With an apparent eye towards the presidency, Sen. Ernest F. Hollings (D-S.C.) announced yesterday that he would give up his ranking minority post on the Senate Budget Committee to become ranking minority member on the Senate Commerce Committee.

Hollings will replace Sen. Howard M. Cannon (D-Nev.) as the minority leader of the Commerce Committee. Cannon was defeated in last week's election.

Holling's decision to leave the minority leadership post on the budget committee came as a surprise to many Capitol Hill aides who only last week predicted Hollings would stay on as the ranking minority member of the budget committee. Noting that committee's crucial role in forming national economic policy, congressional aides predicted Hollings would prefer that post as a better platform from which to gain the Democratic nomination for the presidency--a post Hollings is known to be seeking.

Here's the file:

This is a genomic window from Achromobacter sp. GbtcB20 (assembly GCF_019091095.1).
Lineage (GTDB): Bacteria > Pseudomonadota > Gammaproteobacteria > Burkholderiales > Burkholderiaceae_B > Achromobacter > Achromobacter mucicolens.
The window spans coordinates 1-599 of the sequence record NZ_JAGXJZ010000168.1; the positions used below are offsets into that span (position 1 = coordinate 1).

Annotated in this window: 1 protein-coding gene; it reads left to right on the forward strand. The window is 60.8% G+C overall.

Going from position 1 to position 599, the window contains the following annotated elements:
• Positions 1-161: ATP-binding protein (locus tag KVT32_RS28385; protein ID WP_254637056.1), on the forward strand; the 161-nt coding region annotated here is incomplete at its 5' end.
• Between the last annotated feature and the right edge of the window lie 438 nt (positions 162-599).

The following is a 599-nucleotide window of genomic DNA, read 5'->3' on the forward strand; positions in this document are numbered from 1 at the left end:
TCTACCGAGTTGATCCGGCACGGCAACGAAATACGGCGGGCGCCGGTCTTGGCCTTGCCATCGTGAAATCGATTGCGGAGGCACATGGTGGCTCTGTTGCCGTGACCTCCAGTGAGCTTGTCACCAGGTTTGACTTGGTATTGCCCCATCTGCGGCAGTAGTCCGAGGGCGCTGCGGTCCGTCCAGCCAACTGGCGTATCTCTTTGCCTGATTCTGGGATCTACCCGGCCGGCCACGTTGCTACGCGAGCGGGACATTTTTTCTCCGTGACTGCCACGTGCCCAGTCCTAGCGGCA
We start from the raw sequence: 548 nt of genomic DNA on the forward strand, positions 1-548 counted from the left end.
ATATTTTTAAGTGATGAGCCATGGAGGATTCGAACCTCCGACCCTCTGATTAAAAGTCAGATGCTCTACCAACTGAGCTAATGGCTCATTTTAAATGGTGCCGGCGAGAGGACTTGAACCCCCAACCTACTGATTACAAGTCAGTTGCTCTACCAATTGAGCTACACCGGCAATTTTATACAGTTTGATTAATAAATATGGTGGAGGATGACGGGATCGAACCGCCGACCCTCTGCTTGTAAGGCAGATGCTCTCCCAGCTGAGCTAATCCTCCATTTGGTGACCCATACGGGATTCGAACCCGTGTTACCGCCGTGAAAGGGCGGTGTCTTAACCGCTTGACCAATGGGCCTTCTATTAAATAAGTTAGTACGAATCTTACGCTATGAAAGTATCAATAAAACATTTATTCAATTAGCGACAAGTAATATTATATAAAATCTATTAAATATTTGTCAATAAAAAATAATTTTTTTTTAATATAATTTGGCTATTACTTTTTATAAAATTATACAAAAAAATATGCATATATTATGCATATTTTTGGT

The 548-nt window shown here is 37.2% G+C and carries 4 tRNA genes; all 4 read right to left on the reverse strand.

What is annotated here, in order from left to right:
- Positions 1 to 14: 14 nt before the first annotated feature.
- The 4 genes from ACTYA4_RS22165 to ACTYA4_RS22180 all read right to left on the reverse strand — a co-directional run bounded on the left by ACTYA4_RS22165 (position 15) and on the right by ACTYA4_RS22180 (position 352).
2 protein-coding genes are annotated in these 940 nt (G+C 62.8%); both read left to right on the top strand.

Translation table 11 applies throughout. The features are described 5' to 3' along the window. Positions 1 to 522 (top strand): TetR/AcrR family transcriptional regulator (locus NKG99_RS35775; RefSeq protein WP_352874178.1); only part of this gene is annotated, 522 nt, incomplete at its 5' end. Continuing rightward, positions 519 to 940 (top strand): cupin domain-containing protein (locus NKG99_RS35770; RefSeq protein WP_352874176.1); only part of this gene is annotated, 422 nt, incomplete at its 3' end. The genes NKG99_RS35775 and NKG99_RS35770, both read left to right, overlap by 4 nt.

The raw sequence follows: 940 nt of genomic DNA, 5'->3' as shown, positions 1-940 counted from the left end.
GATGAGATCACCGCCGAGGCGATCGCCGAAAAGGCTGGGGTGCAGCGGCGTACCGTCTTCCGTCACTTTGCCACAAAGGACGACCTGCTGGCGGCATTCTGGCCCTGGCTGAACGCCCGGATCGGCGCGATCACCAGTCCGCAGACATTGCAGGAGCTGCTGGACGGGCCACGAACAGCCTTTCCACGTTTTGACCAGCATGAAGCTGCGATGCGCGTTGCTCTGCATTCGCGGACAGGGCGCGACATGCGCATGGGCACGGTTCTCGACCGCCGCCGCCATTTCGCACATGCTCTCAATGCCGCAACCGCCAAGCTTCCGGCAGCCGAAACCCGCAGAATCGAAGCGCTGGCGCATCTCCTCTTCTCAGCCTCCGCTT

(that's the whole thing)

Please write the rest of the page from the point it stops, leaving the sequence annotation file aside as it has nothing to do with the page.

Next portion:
Yesterday, however, Hollings told a press conference that he felt the nation's economic problems could be better addressed in the Commerce Committee, which oversees the nation's transportation systems, its trade policy and the communciations and high technology industries.

The Commerce Committee's jurisdiction "covers all these vital areas providing the chance to influence the development of new national policy to get America moving again," Hollings said.

Congressional aides also noted that as minority leader of the Commerce Committee, Hollings would probably have more access to the nation's largest corporations and trade associations and, as a result, their campaign contributions, than he now has as minority member of the Budget Committee.

But Hollings' ascension to the Commerce Committee's top minority post could pose problems for committee Chairman Sen. Bob Packwood (R-Ore.), an avowed deregulator. Disturbed over the decline in airline flights to South Carolina since airline deregulation, Hollings has fought against trucking deregulation and the removal of many other government industry rules.

The committee "will be more of a battleground," one aide said, especially if the administration goes ahead with its expected proposals to phase out the Interstate Commerce Commission.